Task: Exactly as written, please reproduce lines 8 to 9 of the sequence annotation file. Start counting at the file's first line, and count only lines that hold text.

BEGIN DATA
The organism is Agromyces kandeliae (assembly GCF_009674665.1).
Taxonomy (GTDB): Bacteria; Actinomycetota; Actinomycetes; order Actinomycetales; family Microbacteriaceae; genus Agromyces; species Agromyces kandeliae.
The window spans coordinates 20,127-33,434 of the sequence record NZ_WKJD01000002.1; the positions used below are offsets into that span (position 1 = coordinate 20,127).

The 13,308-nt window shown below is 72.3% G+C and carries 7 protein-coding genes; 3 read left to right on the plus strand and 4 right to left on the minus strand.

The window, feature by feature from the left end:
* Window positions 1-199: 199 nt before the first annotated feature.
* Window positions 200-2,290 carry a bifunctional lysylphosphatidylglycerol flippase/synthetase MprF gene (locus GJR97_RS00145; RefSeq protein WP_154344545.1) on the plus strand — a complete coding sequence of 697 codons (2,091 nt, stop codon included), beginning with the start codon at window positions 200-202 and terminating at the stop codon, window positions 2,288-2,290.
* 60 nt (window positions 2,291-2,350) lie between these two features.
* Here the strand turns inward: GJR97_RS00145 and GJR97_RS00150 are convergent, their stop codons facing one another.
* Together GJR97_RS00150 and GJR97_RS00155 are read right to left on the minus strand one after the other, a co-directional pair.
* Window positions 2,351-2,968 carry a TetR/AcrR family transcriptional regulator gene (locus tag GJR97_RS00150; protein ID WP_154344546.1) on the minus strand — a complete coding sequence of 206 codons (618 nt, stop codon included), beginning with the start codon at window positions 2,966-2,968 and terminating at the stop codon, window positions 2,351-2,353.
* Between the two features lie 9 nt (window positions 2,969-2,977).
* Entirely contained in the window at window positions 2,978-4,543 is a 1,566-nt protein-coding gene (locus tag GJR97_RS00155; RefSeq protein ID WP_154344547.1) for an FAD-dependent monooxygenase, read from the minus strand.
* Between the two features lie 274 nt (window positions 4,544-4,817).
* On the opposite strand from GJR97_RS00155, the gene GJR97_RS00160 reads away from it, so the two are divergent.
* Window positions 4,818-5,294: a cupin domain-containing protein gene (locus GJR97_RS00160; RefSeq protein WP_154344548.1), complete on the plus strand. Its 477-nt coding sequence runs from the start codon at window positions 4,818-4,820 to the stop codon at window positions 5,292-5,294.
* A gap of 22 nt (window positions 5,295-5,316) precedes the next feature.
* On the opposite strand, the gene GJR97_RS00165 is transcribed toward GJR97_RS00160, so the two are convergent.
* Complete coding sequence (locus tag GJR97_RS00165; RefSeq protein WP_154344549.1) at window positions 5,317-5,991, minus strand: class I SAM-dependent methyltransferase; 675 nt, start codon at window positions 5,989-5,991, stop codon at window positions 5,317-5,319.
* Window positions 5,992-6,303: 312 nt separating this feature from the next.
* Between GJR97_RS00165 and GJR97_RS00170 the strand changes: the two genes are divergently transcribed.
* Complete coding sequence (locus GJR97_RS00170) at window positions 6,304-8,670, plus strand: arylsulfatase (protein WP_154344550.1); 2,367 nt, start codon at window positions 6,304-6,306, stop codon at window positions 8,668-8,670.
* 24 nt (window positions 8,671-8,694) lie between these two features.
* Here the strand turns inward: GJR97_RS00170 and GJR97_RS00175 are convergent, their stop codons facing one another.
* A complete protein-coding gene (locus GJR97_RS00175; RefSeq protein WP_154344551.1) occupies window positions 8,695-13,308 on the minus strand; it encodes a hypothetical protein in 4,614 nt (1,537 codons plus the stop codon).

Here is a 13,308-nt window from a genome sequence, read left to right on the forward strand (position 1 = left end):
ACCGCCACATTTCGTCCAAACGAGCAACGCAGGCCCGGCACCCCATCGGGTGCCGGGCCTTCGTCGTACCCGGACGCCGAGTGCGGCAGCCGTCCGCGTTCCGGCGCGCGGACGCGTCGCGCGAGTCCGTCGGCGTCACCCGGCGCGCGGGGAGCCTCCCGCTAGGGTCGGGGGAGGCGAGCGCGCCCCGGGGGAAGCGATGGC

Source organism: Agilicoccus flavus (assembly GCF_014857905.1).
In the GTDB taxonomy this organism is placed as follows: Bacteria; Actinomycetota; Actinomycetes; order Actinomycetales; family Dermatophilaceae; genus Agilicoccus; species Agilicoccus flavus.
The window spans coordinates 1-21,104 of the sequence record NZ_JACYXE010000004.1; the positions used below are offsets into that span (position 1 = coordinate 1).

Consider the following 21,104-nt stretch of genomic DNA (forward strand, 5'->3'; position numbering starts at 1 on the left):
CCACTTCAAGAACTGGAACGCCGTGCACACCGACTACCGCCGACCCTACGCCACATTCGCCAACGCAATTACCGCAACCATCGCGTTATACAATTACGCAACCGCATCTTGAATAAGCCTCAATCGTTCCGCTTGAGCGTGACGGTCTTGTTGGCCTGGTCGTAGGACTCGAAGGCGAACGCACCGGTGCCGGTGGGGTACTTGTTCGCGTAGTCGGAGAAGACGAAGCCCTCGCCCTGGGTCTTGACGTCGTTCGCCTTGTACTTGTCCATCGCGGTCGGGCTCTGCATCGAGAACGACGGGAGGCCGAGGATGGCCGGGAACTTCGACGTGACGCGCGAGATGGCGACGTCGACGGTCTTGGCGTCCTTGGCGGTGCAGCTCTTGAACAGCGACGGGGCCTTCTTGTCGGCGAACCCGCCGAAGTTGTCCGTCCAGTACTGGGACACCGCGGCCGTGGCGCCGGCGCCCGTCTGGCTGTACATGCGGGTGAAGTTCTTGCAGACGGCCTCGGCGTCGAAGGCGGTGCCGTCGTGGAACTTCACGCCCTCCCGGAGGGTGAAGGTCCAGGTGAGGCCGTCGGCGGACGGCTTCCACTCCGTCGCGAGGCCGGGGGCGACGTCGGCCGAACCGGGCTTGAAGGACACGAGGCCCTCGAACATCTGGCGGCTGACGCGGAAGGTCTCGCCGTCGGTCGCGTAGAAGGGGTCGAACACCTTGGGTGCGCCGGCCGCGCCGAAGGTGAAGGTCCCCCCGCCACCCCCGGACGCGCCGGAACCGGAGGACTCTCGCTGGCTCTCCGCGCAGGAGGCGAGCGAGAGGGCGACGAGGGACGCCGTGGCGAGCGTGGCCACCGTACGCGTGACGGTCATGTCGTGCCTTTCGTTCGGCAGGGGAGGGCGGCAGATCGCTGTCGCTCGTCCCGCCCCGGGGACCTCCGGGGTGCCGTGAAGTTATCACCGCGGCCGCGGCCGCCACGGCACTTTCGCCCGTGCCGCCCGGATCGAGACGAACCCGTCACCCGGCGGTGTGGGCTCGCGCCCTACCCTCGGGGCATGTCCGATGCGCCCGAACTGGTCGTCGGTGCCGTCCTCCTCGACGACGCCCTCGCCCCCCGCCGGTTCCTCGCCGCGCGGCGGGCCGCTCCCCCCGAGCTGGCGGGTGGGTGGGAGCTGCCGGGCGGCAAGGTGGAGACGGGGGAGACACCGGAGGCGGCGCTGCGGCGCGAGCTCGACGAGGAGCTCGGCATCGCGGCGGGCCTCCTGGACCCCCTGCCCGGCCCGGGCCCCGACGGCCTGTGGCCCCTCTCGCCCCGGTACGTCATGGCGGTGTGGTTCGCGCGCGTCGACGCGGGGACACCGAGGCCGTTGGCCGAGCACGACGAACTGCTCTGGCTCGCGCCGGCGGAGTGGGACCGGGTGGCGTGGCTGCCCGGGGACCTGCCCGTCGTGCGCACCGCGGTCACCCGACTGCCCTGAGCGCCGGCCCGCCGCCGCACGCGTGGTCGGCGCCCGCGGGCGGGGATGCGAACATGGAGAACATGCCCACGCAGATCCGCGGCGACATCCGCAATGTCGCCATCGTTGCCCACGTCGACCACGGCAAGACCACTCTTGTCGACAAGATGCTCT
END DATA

* 60 nt (window positions 2,291-2,350) lie between these two features.
* Here the strand turns inward: GJR97_RS00145 and GJR97_RS00150 are convergent, their stop codons facing one another.